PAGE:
Video of chicken cells cultured on clotted plasma
Cells in tissue culture spread on the substratum and attach by "focal adhesions."
When they round up prior to mitosis, these adhesions persist, but the cell body draws away from them, leaving then "retraction fibers." Sometimes these fibers break, leaving a blob of cytoplasm where the adhesion was. In most cases, however, after cytokinesis each daughter cell spreads out again, refilling the retraction fibers.
Look at the cell approximately in the center of the frame at about 0.04, and watch as it rounds up and divides (0.05-0.06).
Harris, A. K. (1973) Location of cellular adhesions to solid substrata. Dev. Biol. 35: 97-114.
doi: 10.1016/0012-1606(73)90009-2. PMID: 4787750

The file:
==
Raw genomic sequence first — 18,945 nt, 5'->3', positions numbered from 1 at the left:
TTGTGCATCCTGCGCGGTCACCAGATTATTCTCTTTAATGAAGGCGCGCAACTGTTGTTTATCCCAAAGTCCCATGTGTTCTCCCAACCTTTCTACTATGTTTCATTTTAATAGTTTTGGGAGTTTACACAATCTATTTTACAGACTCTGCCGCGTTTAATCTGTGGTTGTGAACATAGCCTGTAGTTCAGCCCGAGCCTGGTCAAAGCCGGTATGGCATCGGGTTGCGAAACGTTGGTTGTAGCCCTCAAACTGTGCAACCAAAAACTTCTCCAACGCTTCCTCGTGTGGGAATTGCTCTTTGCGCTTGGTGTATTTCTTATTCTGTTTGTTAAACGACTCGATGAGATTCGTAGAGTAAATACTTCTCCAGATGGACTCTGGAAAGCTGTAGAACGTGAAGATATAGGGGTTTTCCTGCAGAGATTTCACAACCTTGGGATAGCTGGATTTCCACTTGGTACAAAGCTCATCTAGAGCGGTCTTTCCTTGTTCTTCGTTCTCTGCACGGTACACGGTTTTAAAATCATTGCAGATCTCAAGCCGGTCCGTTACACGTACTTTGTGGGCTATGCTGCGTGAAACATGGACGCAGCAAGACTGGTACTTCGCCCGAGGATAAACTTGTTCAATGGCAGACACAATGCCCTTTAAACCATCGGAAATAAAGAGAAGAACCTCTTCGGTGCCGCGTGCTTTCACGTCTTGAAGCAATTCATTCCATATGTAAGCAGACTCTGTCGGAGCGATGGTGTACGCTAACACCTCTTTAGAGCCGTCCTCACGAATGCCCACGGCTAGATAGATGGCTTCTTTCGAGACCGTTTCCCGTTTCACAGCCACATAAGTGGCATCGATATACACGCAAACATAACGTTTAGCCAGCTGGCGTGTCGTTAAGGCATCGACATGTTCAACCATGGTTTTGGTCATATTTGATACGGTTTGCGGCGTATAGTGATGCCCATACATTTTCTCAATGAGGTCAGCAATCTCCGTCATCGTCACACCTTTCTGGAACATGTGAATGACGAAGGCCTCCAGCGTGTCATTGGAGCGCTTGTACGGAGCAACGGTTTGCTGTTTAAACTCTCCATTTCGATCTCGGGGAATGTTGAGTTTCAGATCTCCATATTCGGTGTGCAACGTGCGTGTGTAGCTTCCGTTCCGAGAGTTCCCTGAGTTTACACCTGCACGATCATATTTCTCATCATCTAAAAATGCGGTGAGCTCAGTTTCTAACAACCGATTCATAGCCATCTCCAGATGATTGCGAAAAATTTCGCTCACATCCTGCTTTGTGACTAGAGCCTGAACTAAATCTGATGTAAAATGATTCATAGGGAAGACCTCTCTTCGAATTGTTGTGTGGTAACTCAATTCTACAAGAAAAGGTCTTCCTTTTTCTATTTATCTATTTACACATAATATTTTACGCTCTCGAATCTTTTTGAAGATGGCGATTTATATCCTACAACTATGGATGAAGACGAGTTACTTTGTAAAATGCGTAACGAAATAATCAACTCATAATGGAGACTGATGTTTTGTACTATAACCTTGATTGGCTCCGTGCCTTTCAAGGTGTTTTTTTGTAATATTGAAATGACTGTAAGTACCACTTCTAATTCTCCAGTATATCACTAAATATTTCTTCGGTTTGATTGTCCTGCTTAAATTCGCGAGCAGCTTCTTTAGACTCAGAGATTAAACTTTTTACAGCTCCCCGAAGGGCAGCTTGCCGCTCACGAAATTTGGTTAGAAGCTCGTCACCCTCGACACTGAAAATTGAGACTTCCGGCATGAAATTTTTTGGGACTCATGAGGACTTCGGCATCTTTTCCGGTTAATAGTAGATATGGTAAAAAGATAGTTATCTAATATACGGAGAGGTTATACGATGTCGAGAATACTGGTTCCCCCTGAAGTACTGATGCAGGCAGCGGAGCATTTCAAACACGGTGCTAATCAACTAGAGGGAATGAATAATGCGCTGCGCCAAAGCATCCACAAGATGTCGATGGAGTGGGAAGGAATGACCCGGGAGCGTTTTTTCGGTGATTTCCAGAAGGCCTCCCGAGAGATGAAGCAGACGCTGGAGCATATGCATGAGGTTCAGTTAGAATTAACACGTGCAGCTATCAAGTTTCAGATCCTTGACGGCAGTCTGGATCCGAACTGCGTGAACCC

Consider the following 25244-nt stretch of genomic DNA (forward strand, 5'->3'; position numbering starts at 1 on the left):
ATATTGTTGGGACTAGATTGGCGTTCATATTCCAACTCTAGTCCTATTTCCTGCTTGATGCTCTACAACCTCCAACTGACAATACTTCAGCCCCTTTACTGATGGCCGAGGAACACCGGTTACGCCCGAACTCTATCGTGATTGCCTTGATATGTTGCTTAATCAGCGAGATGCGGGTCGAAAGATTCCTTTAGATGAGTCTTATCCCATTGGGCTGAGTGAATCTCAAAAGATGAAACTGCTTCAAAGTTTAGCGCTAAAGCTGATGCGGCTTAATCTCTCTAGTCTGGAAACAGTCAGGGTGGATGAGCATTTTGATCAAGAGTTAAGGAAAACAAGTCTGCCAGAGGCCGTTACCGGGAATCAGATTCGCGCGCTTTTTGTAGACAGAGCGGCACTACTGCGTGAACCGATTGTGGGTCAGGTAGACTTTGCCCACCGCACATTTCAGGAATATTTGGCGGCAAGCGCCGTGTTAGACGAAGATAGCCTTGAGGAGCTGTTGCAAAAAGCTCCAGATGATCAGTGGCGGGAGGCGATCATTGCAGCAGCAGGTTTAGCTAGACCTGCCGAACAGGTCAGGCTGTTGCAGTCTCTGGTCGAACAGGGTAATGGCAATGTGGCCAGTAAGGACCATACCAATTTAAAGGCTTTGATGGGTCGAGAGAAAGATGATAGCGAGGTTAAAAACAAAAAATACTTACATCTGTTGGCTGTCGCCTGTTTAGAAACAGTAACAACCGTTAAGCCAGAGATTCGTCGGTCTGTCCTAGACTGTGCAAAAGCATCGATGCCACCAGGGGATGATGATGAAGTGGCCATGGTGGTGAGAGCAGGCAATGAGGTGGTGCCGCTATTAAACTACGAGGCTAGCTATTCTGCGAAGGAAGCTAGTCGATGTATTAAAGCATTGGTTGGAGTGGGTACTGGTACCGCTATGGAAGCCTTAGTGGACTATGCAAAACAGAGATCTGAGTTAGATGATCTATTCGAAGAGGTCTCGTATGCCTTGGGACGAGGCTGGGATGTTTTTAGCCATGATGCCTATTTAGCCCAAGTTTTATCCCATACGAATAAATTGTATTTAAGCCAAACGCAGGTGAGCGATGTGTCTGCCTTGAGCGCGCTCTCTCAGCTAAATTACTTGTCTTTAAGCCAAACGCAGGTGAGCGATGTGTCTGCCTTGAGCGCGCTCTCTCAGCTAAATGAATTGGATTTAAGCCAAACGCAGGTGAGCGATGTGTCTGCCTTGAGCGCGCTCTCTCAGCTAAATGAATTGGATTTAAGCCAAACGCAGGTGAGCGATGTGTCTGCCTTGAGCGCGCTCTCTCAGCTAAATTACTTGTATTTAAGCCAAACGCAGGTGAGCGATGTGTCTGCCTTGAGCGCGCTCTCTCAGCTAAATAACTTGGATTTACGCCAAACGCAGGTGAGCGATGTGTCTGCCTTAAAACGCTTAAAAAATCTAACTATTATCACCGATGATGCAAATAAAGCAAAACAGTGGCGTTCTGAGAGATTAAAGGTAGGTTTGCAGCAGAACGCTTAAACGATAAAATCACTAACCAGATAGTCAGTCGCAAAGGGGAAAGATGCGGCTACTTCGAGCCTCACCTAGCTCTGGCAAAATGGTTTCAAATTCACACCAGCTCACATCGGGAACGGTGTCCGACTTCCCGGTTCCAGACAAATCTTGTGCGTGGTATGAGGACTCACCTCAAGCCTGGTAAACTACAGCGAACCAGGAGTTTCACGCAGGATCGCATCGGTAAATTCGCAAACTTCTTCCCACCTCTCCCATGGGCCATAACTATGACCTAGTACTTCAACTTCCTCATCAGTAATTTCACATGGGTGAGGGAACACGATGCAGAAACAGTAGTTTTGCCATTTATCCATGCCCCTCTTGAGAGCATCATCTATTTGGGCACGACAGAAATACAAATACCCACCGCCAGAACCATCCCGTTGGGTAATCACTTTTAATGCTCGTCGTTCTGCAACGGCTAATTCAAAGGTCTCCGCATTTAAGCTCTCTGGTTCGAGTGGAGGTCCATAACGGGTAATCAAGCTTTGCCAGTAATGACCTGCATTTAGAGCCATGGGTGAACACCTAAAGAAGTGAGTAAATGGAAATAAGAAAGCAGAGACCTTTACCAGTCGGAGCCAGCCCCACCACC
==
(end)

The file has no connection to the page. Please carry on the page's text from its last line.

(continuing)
Two diagrams of what's happening when cells round up in mitosis:
video of cell undergoing mitosis and cytokinesis
Look for the retraction fibers.
photograph of a cell with many retraction fibers
Diagram of cell body with retraction fibers and their adhesion points
Retraction fibers have been mistakenly assumed to be actin filaments (filopodia) that extend outward from cells:
Paper by Vasioukhin et al. (2000).
A figure from this paper was shown in class.
Scanning electron micrograph of a HeLa cell, showing extensive retraction fibers. [From Wikipedia]
Video of chicken cells cultured on silicone rubber.
When EDTA is added to the culture (about 20 seconds into the video), the cells begin to detach from each other.
Compare this to blobs of mozzarella cheese detaching
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